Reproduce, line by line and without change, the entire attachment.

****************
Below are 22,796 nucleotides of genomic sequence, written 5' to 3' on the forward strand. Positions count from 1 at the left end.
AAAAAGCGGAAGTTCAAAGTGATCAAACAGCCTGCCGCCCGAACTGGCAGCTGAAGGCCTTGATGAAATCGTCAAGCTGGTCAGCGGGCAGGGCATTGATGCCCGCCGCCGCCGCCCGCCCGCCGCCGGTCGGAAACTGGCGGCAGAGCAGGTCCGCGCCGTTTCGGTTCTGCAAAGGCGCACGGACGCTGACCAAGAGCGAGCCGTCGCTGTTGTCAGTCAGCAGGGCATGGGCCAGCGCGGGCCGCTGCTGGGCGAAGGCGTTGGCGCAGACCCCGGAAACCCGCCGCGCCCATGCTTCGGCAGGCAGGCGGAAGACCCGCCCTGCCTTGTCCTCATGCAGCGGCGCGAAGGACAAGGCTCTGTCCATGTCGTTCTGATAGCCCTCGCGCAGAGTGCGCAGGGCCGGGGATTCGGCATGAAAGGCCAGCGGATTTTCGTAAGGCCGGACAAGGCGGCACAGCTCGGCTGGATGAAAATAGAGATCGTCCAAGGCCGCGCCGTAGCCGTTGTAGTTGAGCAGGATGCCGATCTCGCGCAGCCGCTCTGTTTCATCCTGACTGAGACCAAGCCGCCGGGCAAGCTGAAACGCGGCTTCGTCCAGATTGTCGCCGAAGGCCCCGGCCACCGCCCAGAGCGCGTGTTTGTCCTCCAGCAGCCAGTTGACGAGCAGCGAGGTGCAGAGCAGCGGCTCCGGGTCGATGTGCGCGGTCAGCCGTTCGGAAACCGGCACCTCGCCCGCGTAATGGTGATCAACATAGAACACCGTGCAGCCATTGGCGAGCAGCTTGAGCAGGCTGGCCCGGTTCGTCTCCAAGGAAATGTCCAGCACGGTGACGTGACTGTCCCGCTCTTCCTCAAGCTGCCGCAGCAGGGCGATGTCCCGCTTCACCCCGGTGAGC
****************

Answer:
Below are 22,796 nucleotides of genomic sequence, written 5' to 3' on the forward strand. Positions count from 1 at the left end.
AAAAAGCGGAAGTTCAAAGTGATCAAACAGCCTGCCGCCCGAACTGGCAGCTGAAGGCCTTGATGAAATCGTCAAGCTGGTCAGCGGGCAGGGCATTGATGCCCGCCGCCGCCGCCCGCCCGCCGCCGGTCGGAAACTGGCGGCAGAGCAGGTCCGCGCCGTTTCGGTTCTGCAAAGGCGCACGGACGCTGACCAAGAGCGAGCCGTCGCTGTTGTCAGTCAGCAGGGCATGGGCCAGCGCGGGCCGCTGCTGGGCGAAGGCGTTGGCGCAGACCCCGGAAACCCGCCGCGCCCATGCTTCGGCAGGCAGGCGGAAGACCCGCCCTGCCTTGTCCTCATGCAGCGGCGCGAAGGACAAGGCTCTGTCCATGTCGTTCTGATAGCCCTCGCGCAGAGTGCGCAGGGCCGGGGATTCGGCATGAAAGGCCAGCGGATTTTCGTAAGGCCGGACAAGGCGGCACAGCTCGGCTGGATGAAAATAGAGATCGTCCAAGGCCGCGCCGTAGCCGTTGTAGTTGAGCAGGATGCCGATCTCGCGCAGCCGCTCTGTTTCATCCTGACTGAGACCAAGCCGCCGGGCAAGCTGAAACGCGGCTTCGTCCAGATTGTCGCCGAAGGCCCCGGCCACCGCCCAGAGCGCGTGTTTGTCCTCCAGCAGCCAGTTGACGAGCAGCGAGGTGCAGAGCAGCGGCTCCGGGTCGATGTGCGCGGTCAGCCGTTCGGAAACCGGCACCTCGCCCGCGTAATGGTGATCAACATAGAACACCGTGCAGCCATTGGCGAGCAGCTTGAGCAGGCTGGCCCGGTTCGTCTCCAAGGAAATGTCCAGCACGGTGACGTGACTGTCCCGCTCTTCCTCAAGCTGCCGCAGCAGGGCGATGTCCCGCTTCACCCCGGTGAGC